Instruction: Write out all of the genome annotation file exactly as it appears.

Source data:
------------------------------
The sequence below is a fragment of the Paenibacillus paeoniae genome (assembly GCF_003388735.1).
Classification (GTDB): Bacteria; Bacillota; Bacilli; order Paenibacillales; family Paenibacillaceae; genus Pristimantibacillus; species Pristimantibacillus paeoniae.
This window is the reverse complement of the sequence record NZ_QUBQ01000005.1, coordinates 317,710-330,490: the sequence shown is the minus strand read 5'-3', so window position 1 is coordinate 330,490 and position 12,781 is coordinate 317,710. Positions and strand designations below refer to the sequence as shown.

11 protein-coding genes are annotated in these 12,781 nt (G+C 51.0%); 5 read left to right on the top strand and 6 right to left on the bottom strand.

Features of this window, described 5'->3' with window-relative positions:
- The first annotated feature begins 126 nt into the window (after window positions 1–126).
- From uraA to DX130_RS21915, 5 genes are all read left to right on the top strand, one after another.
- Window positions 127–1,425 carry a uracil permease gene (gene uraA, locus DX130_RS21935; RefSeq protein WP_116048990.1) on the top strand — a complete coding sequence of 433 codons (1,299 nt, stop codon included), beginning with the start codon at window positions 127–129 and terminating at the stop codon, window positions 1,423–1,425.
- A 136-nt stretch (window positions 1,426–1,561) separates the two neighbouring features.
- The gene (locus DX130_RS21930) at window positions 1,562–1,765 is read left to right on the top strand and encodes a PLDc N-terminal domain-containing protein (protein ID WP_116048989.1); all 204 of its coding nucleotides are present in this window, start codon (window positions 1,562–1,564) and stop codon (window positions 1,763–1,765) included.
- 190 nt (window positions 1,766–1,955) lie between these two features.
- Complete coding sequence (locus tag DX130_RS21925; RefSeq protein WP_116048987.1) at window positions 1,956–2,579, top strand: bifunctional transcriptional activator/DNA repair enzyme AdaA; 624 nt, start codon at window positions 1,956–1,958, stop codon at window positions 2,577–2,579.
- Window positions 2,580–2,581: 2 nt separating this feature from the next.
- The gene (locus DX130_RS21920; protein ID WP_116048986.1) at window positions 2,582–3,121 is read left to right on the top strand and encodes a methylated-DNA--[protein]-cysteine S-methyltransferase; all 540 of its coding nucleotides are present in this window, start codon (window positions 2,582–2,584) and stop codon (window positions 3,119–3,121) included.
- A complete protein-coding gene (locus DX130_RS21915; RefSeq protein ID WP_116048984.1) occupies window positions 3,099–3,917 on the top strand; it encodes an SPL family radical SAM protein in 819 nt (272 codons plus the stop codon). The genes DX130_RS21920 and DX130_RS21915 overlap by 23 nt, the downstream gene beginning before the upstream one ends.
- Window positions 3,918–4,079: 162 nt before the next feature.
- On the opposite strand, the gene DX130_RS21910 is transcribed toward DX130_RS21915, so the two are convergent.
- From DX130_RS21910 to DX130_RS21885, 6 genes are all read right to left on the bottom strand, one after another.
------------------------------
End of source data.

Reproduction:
The sequence below is a fragment of the Paenibacillus paeoniae genome (assembly GCF_003388735.1).
Classification (GTDB): Bacteria; Bacillota; Bacilli; order Paenibacillales; family Paenibacillaceae; genus Pristimantibacillus; species Pristimantibacillus paeoniae.
This window is the reverse complement of the sequence record NZ_QUBQ01000005.1, coordinates 317,710-330,490: the sequence shown is the minus strand read 5'-3', so window position 1 is coordinate 330,490 and position 12,781 is coordinate 317,710. Positions and strand designations below refer to the sequence as shown.

11 protein-coding genes are annotated in these 12,781 nt (G+C 51.0%); 5 read left to right on the top strand and 6 right to left on the bottom strand.

Features of this window, described 5'->3' with window-relative positions:
- The first annotated feature begins 126 nt into the window (after window positions 1–126).
- From uraA to DX130_RS21915, 5 genes are all read left to right on the top strand, one after another.
- Window positions 127–1,425 carry a uracil permease gene (gene uraA, locus DX130_RS21935; RefSeq protein WP_116048990.1) on the top strand — a complete coding sequence of 433 codons (1,299 nt, stop codon included), beginning with the start codon at window positions 127–129 and terminating at the stop codon, window positions 1,423–1,425.
- A 136-nt stretch (window positions 1,426–1,561) separates the two neighbouring features.
- The gene (locus DX130_RS21930) at window positions 1,562–1,765 is read left to right on the top strand and encodes a PLDc N-terminal domain-containing protein (protein ID WP_116048989.1); all 204 of its coding nucleotides are present in this window, start codon (window positions 1,562–1,564) and stop codon (window positions 1,763–1,765) included.
- 190 nt (window positions 1,766–1,955) lie between these two features.
- Complete coding sequence (locus tag DX130_RS21925; RefSeq protein WP_116048987.1) at window positions 1,956–2,579, top strand: bifunctional transcriptional activator/DNA repair enzyme AdaA; 624 nt, start codon at window positions 1,956–1,958, stop codon at window positions 2,577–2,579.
- Window positions 2,580–2,581: 2 nt separating this feature from the next.
- The gene (locus DX130_RS21920; protein ID WP_116048986.1) at window positions 2,582–3,121 is read left to right on the top strand and encodes a methylated-DNA--[protein]-cysteine S-methyltransferase; all 540 of its coding nucleotides are present in this window, start codon (window positions 2,582–2,584) and stop codon (window positions 3,119–3,121) included.
- A complete protein-coding gene (locus DX130_RS21915; RefSeq protein ID WP_116048984.1) occupies window positions 3,099–3,917 on the top strand; it encodes an SPL family radical SAM protein in 819 nt (272 codons plus the stop codon). The genes DX130_RS21920 and DX130_RS21915 overlap by 23 nt, the downstream gene beginning before the upstream one ends.
- Window positions 3,918–4,079: 162 nt before the next feature.
- On the opposite strand, the gene DX130_RS21910 is transcribed toward DX130_RS21915, so the two are convergent.
- From DX130_RS21910 to DX130_RS21885, 6 genes are all read right to left on the bottom strand, one after another.